Most of the time, you'll find Tais de Jesus, M.D., in a cardiology laboratory at Mayo Clinic's Rochester campus. Dr. de Jesus, a visiting scholar from Brazil, says the work keeps her busy. Even so, for two hours each weekend she leaves her research behind and heads over to Mayo Clinic Children's Center, where she volunteers as a manicurist, polishing the fingernails and toenails of some of Mayo's smallest patients.
"I did nails for one little girl who was only two years old," Dr. de Jesus tells us. "She was so cute, waving her hands afterward to dry the polish."
A little pampering is good medicine for anyone, Dr. de Jesus says, no matter what their age. "When we go to the salon, it feels good," she says. Something else that feels good? Giving back. "Really, I think I'm being selfish," she says of her volunteer work. "I gain much more than I give. I feel closer to the angels and closer to God when I am with the kids."
Dr. de Jesus has a history of giving back. Back home in Brazil, she volunteered as a cardiologist to patients without health insurance. When she arrived in the U.S., Dr. de Jesus wanted to find a way to help others here. But in a country that seemed so rich compared to her own, she wasn't sure what she could do. Each time she'd talk to her mother on the phone, Dr. de Jesus would receive a nudge to just do something. "When I wasn't volunteering, she would say, 'Tais, you have to do some social work.'" Eventually, those nudges — combined with a love for children and her Christian beliefs — prompted Dr. de Jesus to call Mayo Clinic's volunteer office. "I told the coordinator I wanted to work with kids, and she offered me the 'nail girl' position."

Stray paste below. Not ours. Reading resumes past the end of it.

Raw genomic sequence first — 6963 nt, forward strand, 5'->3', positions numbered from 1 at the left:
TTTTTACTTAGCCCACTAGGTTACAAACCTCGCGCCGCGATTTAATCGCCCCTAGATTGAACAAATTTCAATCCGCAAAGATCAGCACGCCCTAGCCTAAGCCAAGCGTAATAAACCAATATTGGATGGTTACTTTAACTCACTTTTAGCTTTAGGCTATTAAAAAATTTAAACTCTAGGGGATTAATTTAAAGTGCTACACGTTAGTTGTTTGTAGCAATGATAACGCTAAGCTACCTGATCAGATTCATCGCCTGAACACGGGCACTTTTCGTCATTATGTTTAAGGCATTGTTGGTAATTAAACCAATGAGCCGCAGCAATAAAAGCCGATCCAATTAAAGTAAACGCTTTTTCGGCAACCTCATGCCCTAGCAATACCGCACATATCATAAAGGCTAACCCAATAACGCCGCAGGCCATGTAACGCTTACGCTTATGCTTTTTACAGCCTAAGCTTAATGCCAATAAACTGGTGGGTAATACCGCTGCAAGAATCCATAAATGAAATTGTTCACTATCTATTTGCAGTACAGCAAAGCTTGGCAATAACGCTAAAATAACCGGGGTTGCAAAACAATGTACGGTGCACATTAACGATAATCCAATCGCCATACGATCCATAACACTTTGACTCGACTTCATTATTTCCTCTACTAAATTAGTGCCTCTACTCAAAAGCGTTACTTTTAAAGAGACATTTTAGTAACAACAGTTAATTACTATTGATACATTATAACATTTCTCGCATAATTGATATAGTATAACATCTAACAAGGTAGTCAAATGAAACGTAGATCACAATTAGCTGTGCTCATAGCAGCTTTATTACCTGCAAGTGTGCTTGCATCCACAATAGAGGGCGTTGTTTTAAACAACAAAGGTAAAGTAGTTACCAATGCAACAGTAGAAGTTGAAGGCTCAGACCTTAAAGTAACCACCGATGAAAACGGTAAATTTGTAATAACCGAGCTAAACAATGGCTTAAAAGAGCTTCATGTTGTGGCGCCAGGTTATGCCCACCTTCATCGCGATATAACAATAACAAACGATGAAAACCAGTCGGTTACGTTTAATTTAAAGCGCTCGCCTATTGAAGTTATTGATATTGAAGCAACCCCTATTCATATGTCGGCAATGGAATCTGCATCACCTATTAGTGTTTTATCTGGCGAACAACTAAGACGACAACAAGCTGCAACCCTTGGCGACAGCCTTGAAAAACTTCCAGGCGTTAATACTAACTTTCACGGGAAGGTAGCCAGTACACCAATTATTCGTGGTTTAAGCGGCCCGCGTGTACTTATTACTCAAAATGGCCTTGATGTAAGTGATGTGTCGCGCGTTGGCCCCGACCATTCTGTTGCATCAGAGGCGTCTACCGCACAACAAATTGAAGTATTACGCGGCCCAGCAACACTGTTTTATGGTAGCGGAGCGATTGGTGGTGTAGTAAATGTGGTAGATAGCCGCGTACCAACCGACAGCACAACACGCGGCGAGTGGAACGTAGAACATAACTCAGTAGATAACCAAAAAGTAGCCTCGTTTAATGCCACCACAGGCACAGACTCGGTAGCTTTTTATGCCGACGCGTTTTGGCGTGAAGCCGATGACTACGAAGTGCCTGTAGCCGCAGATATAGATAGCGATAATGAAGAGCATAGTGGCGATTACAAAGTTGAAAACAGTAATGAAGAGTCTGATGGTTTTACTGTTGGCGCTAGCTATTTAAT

At first, Dr. de Jesus wasn't sure she had the skills for the job. "I expected to be playing with kids," she says. But soon, she was wielding nail polish like a pro, embellishing nails with glitter or designs requested by her young charges.
In return for her weekly efforts, she tells us she's rewarded with thank-yous, hugs and smiles. Some of the most meaningful smiles, Dr. de Jesus says, are from the parents. "I don't have words for the parents' reactions," she tells us. "When they see their kids happy, they are happy."
All of that happiness makes Dr. de Jesus happy, too. "When you give something good, you receive something good," she says. "It feels so good to help. I don't know why more people don't do it."
Dr. de Jesus will be finishing her research position and leaving Mayo Clinic in June. Which means the Children's Center will soon need a new manicurist. If you're interested in the gig — or other volunteer opportunities at Mayo Clinic — you can learn more here. Then let us nudge you to leave a comment below before using the handy social media tools atop this page to share this story with others.